Obama’s upcoming speech will spell out his Mideast rationale
President Obama will seek to define his administration’s stance toward the rapid changes in the Middle East and North Africa in a major address Thursday in which he will cast the U.S. as a facilitator rather than the instigator of political change in the Arab world.
As uprisings have swept through the region, Obama has been criticized from both the left and the right for taking too passive an approach. In Egypt, as demonstrators began demanding the overthrow of President Hosni Mubarak, a longtime U.S. ally, the administration initially seemed to vacillate on its course, and ended up angering Mubarak’s supporters as well as his opponents.
In Bahrain and Syria, the U.S. has largely remained on the sidelines as authoritarian regimes have sought to crush domestic opposition. And in Libya, the U.S. has backed the use of NATO military power against Moammar Kadafi’s regime in a limited fashion.
Critics have said the administration is merely reacting to events and lacks an overall strategy. Obama’s speech, aides say, will give the president an opportunity to lay out the rationale for his approach.
One senior administration official said Obama wanted to prevent critics of the Arab democracy movement from being able to accuse the U.S. of meddling. He wants the U.S. to be in a position to offer support for expression of the popular will without “inserting the U.S. into the process.”
In that regard, Obama’s policy contrasts sharply with that of the George W. Bush administration, which put great emphasis on the U.S. freedom to act unilaterally and use military force to pursue its foreign policy goals.
In his speech, Obama will praise the idea of nonviolent protest and call on Arab leaders to take the demands of their people seriously without further violence.
White House Press Secretary Jay Carney pointedly called on the Syrian government Tuesday to stop repressing its people, suggesting there is a limit to international tolerance.
Aides indicated the president might also use the speech to characterize Osama bin Laden, slain in a U.S. military assault early this month, as a figure of the past and the current uprisings as a repudiation of the Al Qaeda terrorist network’s doctrine of violence.
Obama also will also discuss one of the region’s defining disputes: the struggle between Israel and its Arab neighbors. He is expected to indicate that the administration will oppose a proposed U.N. resolution that would recognize Palestinian statehood and will emphasize the U.S. stance that direct talks between the parties, not unilateral efforts, are the best way to forge a peace deal between Israel and the Palestinians.
Officials indicated that Obama would not offer any wide-ranging new American peace proposals.
After a meeting with Jordan’s King Abdullah II on Tuesday, the president vowed to press toward a new round of Israeli-Palestinian talks, but he gave no hint of how or when he intended to try to restart them.
Administration aides have debated how specific the president should be in his call for peace. Some wanted him to lay out his prescriptions in detail, while others preferred generalized statements that would avoid aggravating Obama’s tense relationship with Israeli Prime Minister Benjamin Netanyahu or large segments of the American Jewish population, according to a person familiar with the White House discussions.
The atmosphere around the speech is politically charged. Republican presidential candidates are looking for weaknesses in Obama’s foreign policy positions, and the White House is making an effort to rally Jewish leaders and other groups to its agenda.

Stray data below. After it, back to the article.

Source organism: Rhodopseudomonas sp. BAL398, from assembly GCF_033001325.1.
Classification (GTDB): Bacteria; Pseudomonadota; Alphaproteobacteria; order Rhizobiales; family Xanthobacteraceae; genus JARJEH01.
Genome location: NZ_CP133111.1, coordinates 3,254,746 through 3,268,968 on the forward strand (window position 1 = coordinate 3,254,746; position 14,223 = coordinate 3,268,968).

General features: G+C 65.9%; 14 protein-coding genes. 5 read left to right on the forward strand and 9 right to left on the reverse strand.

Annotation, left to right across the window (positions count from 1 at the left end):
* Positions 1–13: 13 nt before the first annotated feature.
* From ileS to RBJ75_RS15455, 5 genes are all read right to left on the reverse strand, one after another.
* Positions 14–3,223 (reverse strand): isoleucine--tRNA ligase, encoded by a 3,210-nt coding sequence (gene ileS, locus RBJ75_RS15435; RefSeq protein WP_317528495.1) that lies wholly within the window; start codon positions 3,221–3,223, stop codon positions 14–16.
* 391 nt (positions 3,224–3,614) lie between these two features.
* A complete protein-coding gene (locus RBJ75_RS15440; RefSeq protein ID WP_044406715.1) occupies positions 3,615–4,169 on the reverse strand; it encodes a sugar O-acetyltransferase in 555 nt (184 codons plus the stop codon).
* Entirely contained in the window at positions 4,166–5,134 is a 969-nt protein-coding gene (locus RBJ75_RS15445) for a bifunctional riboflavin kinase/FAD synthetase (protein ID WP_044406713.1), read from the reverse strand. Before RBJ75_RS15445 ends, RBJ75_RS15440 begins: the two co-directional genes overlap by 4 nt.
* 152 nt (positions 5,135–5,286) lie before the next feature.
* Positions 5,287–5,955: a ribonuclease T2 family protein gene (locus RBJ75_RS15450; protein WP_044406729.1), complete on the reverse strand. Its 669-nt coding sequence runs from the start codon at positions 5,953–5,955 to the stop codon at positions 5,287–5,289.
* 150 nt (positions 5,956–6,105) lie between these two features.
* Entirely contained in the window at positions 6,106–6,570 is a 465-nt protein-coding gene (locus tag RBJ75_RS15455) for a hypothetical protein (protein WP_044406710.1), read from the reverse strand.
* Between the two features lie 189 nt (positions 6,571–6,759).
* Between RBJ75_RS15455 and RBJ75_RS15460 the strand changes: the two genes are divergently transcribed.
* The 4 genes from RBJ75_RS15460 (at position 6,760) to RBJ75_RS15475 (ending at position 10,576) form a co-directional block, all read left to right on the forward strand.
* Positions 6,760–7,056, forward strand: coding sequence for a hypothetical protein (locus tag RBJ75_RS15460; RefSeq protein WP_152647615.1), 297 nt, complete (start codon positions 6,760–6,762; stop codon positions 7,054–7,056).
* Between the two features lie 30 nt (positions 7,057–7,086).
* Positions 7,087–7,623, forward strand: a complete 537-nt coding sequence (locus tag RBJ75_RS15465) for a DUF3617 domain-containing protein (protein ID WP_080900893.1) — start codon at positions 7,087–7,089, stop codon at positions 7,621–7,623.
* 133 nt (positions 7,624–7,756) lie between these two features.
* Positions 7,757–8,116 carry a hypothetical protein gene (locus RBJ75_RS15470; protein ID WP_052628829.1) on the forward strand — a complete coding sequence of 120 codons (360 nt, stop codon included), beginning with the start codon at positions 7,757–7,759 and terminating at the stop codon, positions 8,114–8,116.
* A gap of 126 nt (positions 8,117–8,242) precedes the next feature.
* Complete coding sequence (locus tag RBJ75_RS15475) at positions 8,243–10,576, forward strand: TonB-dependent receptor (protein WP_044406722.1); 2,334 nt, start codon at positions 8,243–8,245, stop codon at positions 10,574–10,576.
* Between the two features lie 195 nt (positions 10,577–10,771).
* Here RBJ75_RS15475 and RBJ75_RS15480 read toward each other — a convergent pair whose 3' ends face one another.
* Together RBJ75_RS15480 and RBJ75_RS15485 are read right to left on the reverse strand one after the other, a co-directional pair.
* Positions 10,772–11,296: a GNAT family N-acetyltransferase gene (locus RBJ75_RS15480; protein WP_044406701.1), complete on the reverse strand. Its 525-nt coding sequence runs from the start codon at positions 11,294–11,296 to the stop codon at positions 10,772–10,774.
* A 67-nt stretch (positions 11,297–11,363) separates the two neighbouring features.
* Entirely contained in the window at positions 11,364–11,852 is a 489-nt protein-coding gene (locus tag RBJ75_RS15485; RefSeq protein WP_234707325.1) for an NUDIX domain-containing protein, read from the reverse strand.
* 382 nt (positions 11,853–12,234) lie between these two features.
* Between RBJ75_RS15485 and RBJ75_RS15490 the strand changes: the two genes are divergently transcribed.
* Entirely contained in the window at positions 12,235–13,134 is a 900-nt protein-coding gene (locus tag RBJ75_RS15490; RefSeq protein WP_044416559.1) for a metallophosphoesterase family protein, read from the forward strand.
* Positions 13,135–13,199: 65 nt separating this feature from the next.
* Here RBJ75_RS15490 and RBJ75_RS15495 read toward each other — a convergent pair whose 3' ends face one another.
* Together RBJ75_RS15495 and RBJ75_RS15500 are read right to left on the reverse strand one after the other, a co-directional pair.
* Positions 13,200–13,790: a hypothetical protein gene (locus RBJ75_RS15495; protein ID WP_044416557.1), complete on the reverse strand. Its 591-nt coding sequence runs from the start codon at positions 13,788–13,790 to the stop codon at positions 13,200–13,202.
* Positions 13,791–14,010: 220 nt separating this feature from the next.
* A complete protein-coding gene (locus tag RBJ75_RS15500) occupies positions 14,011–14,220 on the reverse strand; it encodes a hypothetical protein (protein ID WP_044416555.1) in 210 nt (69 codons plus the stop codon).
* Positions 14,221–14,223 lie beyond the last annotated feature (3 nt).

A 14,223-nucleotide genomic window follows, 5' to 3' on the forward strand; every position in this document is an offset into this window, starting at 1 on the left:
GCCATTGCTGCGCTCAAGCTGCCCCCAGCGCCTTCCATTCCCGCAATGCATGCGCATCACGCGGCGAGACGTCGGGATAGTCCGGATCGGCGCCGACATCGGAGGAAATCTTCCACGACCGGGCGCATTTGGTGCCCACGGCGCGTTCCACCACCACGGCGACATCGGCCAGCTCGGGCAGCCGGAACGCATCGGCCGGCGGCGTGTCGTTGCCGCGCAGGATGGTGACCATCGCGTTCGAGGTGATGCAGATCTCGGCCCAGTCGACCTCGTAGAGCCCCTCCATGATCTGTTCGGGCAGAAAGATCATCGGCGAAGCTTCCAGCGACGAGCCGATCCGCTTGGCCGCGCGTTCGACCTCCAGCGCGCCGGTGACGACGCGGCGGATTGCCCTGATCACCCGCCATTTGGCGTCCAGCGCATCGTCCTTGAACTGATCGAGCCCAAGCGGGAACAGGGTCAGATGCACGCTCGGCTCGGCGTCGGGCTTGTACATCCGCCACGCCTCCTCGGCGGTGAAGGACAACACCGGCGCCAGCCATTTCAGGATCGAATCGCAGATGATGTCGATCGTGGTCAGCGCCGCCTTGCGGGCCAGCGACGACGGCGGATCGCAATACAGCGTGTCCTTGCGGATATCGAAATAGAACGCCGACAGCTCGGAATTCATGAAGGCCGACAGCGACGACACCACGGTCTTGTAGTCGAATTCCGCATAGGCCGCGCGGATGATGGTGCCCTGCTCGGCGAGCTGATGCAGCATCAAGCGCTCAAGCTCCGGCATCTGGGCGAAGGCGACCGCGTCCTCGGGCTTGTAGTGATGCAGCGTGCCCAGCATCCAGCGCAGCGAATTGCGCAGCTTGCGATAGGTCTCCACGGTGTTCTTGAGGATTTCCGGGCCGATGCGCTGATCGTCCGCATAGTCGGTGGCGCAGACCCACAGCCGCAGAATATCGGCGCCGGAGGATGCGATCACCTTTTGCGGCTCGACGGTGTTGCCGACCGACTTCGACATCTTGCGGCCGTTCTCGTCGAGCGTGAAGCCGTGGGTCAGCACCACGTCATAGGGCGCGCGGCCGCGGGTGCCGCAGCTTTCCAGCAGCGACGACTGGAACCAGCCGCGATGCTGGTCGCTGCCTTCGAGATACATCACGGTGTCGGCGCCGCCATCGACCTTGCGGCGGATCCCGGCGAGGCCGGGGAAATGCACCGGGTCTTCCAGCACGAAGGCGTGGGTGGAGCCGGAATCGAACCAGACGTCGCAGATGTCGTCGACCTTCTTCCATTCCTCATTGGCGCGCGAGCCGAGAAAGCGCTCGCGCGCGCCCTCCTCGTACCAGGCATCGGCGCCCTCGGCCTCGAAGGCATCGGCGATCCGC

Republicans have been hoping to capitalize on tensions between the president and elements of the Jewish community, a relationship that has been fluctuating since his high-profile speech in Cairo in 2009. Some of Obama’s critics are already referring to this week’s address as the Cairo sequel. Netanyahu will address a joint session of Congress next week as the guest of House Speaker John A. Boehner (R-Ohio).
In a private briefing Tuesday for Jewish religious and other community leaders, four top White House aides portrayed Obama as an unwavering friend of Israel. The four included Daniel B. Shapiro, a national security aide and Obama’s nominee as the next U.S. ambassador to Israel.
Those who attended the meeting said Shapiro described the Islamic militant groups Hamas and Hezbollah, as well as the rulers of Iran, as hardened enemies of Israel. He also spelled out the administration’s opposition to the Palestinian proposal for U.N. recognition of its statehood.
The day after the speech, Obama will meet with Netanyahu, and on Sunday he will address the annual conference of the American Israel Public Affairs Committee, an influential pro-Israel lobby.
In the Arab world, listeners are likely to approach Obama’s speech with skepticism. A poll released Thursday by the Pew Research Center shows that the U.S. is viewed no more favorably in the region than before the uprisings. America’s image remains negative in key Arab nations and other predominantly Muslim countries, according to the report, and is worse in Jordan, Turkey and Pakistan than it was a year ago.
Obama himself remains unpopular in the Muslim nations surveyed, with the exception of Indonesia, and most respondents disapproved of the way he has responded to the uprisings.
“People are looking to see a developed U.S. position,” said Daniel Kurtzer, a former U.S. ambassador to Israel and Egypt. “This is a moment to have a presidential articulation of how the U.S. looks at the respective political changes in Egypt and at the terrible situation that’s developing in Syria and that is ongoing in Libya.”
Times staff writer Paul Richter contributed to this report.